1. In Josh 3:5, as Israel prepares itself for the coming conquest of Canaan, Jericho being the first enemy they face, Joshua tells the people “sanctify yourselves; for tomorrow the Lord will do wonders among you” (NRSV).  Then the Ark of the Covenant leads the people across the Jordan River, which God parts so that they can cross.
  2. In Joshua 5:14-15, a supernatural being appears, who identifies himself as “commander of the army of the LORD” (NRSV), and Joshua is commanded to “remove the sandals from your feet, for the place where you stand is holy” (NRSV).  Rea says “Not a mere vision, but an actual appearance of the pre-incarnate Son of God himself – a theophany” (Rea 1990, 212).
  3. Joshua ch 6 describes the remarkable capture, and subsequent destruction, of Jericho.  The most significant thing is the army being led around the city by the priests carrying the Ark of the Lord.  Just prior to this (Josh 5:2-9), every male in Israel had been circumcised, and thus made ready to swerve the Lord, because “the warriors who came out of Egypt, perished, not having listened to the voice of the LORD” (5:6 NRSV)).  Once this new generation had been circumcised, the Lord said, “Today I have rolled away from you the disgrace of Egypt” (5:9 NRSV).

The story of Achan in Joshua ch 7 is most instructive, and shows that God is unbending in his demand for holiness in those who serve him, being no respecter of persons or nations.  In v11 God accuses Israel of breaking the covenant by taking items which were herem.  Even though it was Achan who had sinned, God held all Israel responsible.  Because they had taken items devoted to destruction, “They have become a thing devoted to destruction themselves” (v12 NRSV)).  When Achan was found to be the culprit, both he and his family were destroyed and the sin was removed from Israel: “Because he had violated God’s command concerning booty taken from Jericho, Achan found himself in the position of the inhabitants of Jericho: he himself was devoted to destruction.  He in effect had become a Canaanite by his actions” (Howard 1998, 183).

3. The purpose of holy war

“God called Israel to witness to his power and uniqueness, by non-idolatrous worship; to his holiness, by an appropriate lifestyle; to his justice, by fair laws protecting the disadvantaged”.  As Israel was “a worshipping community”, the “stringent rules against idolatry…..must be read with the laws governing the conduct of festivals”; that divination and necromancy would be replaced with prophecy, “as befits the dignity of his creation”; and with his people “reconciled to himself in a covenant relationship”, “fear and uncertainty” would be replaced by “love and confidence”.  “Consistent with this is the strong emphasis…..on responsible self-government and stewardship of resources”.  In order to achieve this, Israel needed total control within her own borders (summarised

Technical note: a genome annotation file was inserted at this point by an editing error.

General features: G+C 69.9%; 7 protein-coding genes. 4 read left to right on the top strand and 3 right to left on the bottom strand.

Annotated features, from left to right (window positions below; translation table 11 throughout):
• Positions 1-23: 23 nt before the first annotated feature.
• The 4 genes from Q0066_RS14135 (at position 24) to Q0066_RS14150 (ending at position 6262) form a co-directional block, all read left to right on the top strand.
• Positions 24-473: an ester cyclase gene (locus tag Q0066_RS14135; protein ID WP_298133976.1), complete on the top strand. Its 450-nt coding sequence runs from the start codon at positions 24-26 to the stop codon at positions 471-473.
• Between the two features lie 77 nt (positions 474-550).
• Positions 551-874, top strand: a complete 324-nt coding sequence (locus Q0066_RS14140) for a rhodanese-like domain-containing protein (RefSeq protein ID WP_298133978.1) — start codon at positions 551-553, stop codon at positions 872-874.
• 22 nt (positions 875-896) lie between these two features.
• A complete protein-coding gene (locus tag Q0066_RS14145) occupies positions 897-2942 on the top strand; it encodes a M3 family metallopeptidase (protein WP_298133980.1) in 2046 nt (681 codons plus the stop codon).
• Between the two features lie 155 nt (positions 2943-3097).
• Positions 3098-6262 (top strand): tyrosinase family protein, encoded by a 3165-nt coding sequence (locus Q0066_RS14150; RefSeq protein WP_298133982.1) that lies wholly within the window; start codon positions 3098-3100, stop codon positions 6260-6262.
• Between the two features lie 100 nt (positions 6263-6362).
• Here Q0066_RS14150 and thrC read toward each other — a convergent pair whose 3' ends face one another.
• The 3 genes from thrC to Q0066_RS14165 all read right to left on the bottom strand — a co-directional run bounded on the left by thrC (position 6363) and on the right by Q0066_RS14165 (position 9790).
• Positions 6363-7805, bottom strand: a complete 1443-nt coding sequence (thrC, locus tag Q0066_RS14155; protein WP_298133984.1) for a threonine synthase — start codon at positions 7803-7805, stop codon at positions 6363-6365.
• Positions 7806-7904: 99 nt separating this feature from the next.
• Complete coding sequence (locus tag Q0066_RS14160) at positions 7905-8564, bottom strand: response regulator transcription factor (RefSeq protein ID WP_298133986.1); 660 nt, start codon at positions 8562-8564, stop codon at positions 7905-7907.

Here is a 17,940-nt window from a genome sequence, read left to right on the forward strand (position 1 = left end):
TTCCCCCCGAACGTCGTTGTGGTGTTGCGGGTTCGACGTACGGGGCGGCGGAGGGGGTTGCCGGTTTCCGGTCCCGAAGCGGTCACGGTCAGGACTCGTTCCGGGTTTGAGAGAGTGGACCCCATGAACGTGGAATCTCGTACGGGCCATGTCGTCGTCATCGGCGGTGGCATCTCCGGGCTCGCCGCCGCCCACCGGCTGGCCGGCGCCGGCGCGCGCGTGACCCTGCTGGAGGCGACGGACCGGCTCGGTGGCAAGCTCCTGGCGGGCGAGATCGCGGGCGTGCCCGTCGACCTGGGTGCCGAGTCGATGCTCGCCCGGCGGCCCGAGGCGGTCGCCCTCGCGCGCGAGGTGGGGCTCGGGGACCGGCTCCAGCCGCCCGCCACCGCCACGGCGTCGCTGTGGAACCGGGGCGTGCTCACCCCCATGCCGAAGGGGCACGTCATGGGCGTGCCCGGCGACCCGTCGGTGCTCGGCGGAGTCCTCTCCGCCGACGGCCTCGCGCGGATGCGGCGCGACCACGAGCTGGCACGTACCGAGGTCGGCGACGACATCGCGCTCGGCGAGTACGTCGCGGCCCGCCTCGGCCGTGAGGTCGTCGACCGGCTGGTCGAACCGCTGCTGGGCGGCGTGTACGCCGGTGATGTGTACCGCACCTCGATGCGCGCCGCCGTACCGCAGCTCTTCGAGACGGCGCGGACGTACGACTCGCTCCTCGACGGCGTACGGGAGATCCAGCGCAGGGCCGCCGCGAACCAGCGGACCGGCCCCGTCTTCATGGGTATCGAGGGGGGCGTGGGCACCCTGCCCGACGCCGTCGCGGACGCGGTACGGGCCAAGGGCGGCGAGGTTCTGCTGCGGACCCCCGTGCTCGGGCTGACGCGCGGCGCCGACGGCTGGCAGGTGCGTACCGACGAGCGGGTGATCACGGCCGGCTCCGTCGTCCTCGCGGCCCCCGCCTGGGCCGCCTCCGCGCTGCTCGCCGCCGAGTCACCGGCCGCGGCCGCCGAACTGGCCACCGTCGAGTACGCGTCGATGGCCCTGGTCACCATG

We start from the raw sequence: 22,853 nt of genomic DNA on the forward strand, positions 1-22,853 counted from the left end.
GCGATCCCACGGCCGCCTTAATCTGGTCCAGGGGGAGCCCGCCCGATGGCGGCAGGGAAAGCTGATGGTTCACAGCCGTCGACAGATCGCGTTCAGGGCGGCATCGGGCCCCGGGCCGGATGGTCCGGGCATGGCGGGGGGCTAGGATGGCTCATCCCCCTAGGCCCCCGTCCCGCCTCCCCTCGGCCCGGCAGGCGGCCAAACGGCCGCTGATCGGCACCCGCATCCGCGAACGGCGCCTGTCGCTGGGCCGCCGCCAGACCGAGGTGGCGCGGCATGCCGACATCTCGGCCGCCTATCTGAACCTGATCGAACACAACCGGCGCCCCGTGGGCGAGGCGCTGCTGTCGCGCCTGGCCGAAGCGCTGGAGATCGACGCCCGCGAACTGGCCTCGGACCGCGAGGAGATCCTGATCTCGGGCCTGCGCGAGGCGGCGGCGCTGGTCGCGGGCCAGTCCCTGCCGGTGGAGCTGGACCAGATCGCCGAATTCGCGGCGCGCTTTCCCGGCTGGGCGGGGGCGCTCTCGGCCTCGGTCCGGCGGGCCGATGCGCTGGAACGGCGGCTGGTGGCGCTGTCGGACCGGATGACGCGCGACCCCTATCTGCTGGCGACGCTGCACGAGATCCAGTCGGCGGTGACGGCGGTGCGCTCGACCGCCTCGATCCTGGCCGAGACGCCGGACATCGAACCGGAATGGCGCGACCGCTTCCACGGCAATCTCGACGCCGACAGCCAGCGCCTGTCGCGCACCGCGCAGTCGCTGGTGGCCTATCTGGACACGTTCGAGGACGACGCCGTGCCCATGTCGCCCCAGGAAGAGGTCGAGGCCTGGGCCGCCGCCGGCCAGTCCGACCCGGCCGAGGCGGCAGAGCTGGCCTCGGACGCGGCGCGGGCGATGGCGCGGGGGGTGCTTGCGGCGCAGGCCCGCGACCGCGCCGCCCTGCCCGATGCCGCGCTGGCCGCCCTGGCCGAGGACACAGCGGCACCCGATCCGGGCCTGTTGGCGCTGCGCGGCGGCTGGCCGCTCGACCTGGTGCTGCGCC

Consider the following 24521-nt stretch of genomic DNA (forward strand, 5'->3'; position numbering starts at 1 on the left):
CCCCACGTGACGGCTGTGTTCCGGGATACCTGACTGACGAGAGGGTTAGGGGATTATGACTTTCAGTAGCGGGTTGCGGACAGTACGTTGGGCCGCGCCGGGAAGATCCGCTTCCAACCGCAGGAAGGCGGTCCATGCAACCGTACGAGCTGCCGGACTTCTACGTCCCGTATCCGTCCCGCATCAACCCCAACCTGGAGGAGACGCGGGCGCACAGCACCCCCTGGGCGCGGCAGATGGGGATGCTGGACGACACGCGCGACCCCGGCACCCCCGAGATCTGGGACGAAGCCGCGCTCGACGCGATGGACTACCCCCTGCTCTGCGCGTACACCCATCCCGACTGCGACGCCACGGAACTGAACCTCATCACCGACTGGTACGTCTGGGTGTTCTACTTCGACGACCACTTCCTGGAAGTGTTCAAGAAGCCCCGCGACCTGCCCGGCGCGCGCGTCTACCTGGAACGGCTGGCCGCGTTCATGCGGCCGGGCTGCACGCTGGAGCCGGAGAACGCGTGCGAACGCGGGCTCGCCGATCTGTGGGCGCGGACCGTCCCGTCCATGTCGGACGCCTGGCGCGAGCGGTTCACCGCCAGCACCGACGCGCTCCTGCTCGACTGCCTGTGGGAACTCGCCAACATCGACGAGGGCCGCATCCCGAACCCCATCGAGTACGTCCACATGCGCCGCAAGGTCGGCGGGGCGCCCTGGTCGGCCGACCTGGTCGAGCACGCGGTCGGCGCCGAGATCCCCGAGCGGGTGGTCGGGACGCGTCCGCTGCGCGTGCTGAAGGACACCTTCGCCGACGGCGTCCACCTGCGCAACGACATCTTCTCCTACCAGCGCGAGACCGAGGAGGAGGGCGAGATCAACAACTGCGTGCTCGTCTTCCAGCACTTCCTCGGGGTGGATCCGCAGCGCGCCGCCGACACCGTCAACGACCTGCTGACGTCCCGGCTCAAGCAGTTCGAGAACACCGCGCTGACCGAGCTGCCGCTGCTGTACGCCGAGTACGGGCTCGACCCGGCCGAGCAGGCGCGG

from Lilley 1997, 9).

Thus we see the wisdom of a loving God preparing blessing and peace for his people, and through them, for all nations, for this was the goal of the Abrahamic covenant.  Woudstra aptly summarises all this by saying “Both lines, Israel as a blessing for all the nations and the enemy relationship between Israel and the nations, ought to be recognised as equally valid.  The one cannot be subordinated to the other without doing injustice to the full message of the Bible” (Woudstra 1981, 38).

Part B

How does a Christian respond to this issue?  It’s helpful to understand that God is sovereign, doing all that he wills, and none can say to him “What are you doing?” (Dan 4:34-35 NRSV).  It’s also helpful to understand that God is just.  Abraham said “Shall not the Judge of all the earth do what is right?” (Gen 18:25 NRSV).  Therefore, in considering the concept of annihilating the total population of Canaan, we should have this understanding of God, and remember that he himself is the standard of justice and mercy.

Another consideration is that “By the standards of most cultures, the sins of Leviticus 18:6-23 are particularly heinous.  The evidence outside the bible confirms the biblical picture of a particularly debased culture in Canaan” (Howard 1998, 185).

Howard also points out that “for many years the Canaanites’ sins apparently would not justify the annihilation that would come when the Israelites took the land” (Howard 1998, 185).  Therefore it would be more unjust of God if he did not deal with Canaan as he did.  The New Testament repeatedly warns of God’s judgment against sin, and hell (Mk 9:44-48)) and the “lake of fire and sulfur” (Rev 20:10, 15 NRSV) are the destiny of all who disobey God.

It is also important to see that history has vindicated God’s warnings about Canaanite religious practices.  The Canaanites who remained in the land after the conquest did turn Israel aside from God with their religion, as Judges and the prophets testify, and Israel itself was finally ejected from the land, because they continued the vile practices of the Canaanites.  Further, it is interesting to note that the Canaanites of Phoenicia continued the same religion.  The great city of Carthage, begun as a North African trading colony founded by Tyre, became a centre of Canaanite religion until it was razed to the ground by Rome after the 3rd Punic War.  Thus it was that utter destruction was the only way to deal with such persistent wickedness.

Finally, it should be stressed that “herem” is not enjoined upon Christians.  The conquest of Canaan was a unique occurrence because of what God wanted to achieve there for his people.  The land of Canaan was intended to be “a rest” for Israel (Heb 3:16-18).  Yahweh alone was to be worshipped there.  The Canaanites were accursed, and thus devoted to destruction.  The land was to be cleansed of every accursed thing; not one thing was to remain.  Hebrews chapters 3 and 4 show us that Canaan typified heaven, the eternal rest for the people of God, and as such, “nothing accursed will be found there” (Rev 22:3 NRSV).


Howard Jr, D.M. 1998, Joshua, NAC, Broadman and Holman, Nashville, Tennessee

Lilley, J.P.U. 1997, “The Judgment of God: the problem of the Canaanites”, Themelios, vol. 22, No.2, 3-12

Merrill, E.H. 1994, Deuteronomy, NAC, Broadman and Holman, Nashville, Tennessee

Powell, R.E. 1988, “War, Holy”, Baker Encyclopedia of the Bible, ed. W.A.Elwell, Baker, Grand Rapids, Michigan, 2130-2132

Von Rad, G. 1966, Deuteronomy, Old Testament Library, SCM Press, London, England

Woudstra, M.H. 1981, The Book of Joshua, NICOT, Eerdmans, Grand Rapids, Michigan Wright, C. 1966, Deuteronomy, NIBC Old Testament Series, Hendrickson, Peabody, Massachusetts